It turns out that this softmax way of training the embedding layer is very inefficient, due to the millions of weights that need to be involved in updating and calculating the softmax values. Therefore, a concept called negative sampling is used in the real Word2Vec, which involves training the layer with real context words and a few negative samples which are chosen randomly from outside the context.  For more details on this, see my Word2Vec Keras tutorial.

Now we understand what Word2Vec training of embedding layers involves, let’s talk about the gensim Word2Vec module.

A gensim Word2Vec tutorial

gensim Word2Vec - nearest words

Nearest words by cosine similarity

This section will give a brief introduction to the gensim Word2Vec module.  The gensim library is an open-source Python library that specializes in vector space and topic modeling.  It can be made very fast with the use of the Cython Python model, which allows C code to be run inside the Python environment. This is good for our purposes, as the original Google Word2Vec implementation is written in C, and gensim has a wrapper for this code, which will be explained below.

For this tutorial, we are going to use the text8 corpus sourced from here for our text data. All the code for this tutorial can be found on this site’s Github repository.

First off, we need to download the file (if required) and extract it:

url = ''
filename = maybe_download('', url, 31344016)
root_path = "C:\\Users\Andy\PycharmProjects\\adventures-in-ml-code\\"
if not os.path.exists((root_path + filename).strip('.zip')):

This is all fairly straightforward Python file handling, downloading and zip file manipulation, so I won’t go into it here.

The next step that is required is to create an iterator for gensim to extract its data from.  We can cheat a little bit here and use a supplied iterator that gensim provides for the text8 corpus:

sentences = word2vec.Text8Corpus((root_path + filename).strip('.zip'))

The required input to the gensim Word2Vec module is an iterator object, which sequentially supplies sentences from which gensim will train the embedding layer. The line above shows the supplied gensim iterator for the text8 corpus, but below shows another generic form that could be used in its place for a different data set (not actually implemented in the code for this tutorial), where the data set also contains multiple files:

class MySentences(object):
    def __init__(self, dirname):
        self.dirname = dirname
    def __iter__(self):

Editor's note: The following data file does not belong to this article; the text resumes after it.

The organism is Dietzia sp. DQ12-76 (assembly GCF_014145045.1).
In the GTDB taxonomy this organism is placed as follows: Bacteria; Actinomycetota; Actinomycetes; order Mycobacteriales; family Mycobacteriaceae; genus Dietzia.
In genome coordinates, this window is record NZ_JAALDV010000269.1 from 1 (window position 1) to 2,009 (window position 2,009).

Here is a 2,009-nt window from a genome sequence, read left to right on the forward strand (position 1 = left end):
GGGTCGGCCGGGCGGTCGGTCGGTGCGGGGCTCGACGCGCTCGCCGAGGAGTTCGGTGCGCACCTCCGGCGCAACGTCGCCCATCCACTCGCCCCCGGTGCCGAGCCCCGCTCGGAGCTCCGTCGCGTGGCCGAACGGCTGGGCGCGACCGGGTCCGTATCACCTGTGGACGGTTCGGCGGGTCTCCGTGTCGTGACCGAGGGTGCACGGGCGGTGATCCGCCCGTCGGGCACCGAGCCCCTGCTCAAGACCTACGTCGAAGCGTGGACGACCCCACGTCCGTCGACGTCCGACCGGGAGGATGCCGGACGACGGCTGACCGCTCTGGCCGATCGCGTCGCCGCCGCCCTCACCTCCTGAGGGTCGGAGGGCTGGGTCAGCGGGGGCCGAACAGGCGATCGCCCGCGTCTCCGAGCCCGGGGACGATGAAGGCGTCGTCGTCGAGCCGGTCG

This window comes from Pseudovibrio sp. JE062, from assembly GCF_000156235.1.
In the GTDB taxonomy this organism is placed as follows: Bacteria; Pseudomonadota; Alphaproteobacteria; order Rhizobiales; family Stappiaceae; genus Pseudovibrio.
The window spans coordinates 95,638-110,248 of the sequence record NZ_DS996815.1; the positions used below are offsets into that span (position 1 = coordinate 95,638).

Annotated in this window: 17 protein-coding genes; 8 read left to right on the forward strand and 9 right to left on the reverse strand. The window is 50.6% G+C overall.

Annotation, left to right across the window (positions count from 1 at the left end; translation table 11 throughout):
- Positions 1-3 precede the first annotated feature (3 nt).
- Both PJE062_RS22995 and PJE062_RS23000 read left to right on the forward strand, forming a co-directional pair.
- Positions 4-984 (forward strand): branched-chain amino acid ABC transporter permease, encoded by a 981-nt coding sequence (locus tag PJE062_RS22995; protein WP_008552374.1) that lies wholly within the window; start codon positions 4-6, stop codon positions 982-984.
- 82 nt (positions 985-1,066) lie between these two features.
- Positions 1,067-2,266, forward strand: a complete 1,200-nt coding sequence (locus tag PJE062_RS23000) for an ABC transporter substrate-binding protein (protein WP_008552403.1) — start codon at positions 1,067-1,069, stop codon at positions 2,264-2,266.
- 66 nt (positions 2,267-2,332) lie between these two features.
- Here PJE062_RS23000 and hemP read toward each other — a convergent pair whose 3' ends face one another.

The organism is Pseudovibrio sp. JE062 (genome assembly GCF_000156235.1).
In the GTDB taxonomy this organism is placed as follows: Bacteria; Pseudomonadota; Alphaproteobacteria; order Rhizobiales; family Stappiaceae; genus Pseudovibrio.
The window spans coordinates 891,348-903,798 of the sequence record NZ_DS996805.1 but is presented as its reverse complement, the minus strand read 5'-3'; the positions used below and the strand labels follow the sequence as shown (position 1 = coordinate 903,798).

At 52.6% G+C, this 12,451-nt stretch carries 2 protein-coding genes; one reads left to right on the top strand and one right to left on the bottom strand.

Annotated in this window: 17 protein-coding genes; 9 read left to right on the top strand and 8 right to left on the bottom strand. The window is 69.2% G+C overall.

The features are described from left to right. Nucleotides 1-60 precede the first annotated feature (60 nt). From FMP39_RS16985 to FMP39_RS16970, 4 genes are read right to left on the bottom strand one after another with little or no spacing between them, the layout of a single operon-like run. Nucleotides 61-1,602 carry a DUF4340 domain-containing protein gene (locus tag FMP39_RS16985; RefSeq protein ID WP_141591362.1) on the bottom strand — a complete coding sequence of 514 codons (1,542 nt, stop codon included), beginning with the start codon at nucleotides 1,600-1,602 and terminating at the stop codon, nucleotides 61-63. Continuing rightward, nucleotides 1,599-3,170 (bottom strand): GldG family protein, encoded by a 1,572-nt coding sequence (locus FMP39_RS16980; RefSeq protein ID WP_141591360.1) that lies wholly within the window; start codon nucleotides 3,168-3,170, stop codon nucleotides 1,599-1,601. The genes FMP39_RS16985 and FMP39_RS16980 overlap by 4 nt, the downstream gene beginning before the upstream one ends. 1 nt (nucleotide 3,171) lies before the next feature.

for fname in os.listdir(self.dirname):
            for line in open(os.path.join(self.dirname, fname)):
                yield line.split()

This capability of gensim is great, as it means you can setup iterators which cycle through the data without having to load the entire data set into memory.  This is vital, as some text data sets are huge  i.e. tens of GB.

After we’ve setup the iterator object, it is dead simple to train our word vectors:

logging.basicConfig(format='%(asctime)s : %(levelname)s : %(message)s', level=logging.INFO)
model = word2vec.Word2Vec(sentences, iter=10, min_count=10, size=300, workers=4)

The first line just lets us see the INFO logging that gensim provides as it trains. The second line will execute the training on the provided sentences iterator.  The first optional argument iter specifies how many times the training code will run through the data set to train the neural network (kind of like the number of training epochs). The gensim training code will actually run through all the data iter+1 time, as the first pass involves collecting all the unique words, creating dictionaries etc.  The next argument, min_count, specifies the minimum amount of times that the word has to appear in the corpus before it is included in the vocabulary – this allows us to easily eliminate rare words and reduce our vocabulary size.  The third argument is the size of the resultant word vector – in this case, we set it to 300. In other words, each word in our vocabulary, after training, will be represented by a 300 length word vector. Finally, if we are using Cython, we can specify how many parallel workers we would like to work on the data – this will speed up the training process. There are lots of other arguments, but these are the main ones to consider.

Let’s examine our results and see what else gensim can do.

# get the word vector of "the"

This returns a 300 length numpy vector – as you can see, each word vector can be retrieved from the model via a dictionary key i.e. a word within our vocabulary.

# get the most common words
print(model.wv.index2word[0], model.wv.index2word[1], model.wv.index2word[2])

The word vectors are also arranged within the wv object with indexes – the lowest index (i.e. 0) represents the most common word, the highest (i.e. the length of the vocabulary minus 1) the least common word.  The above code returns: “the of and”, which is unsurprising, as these are very common words.

# get the least common words
vocab_size = len(model.wv.vocab)
print(model.wv.index2word[vocab_size - 1], model.wv.index2word[vocab_size - 2], model.wv.index2word[vocab_size - 3])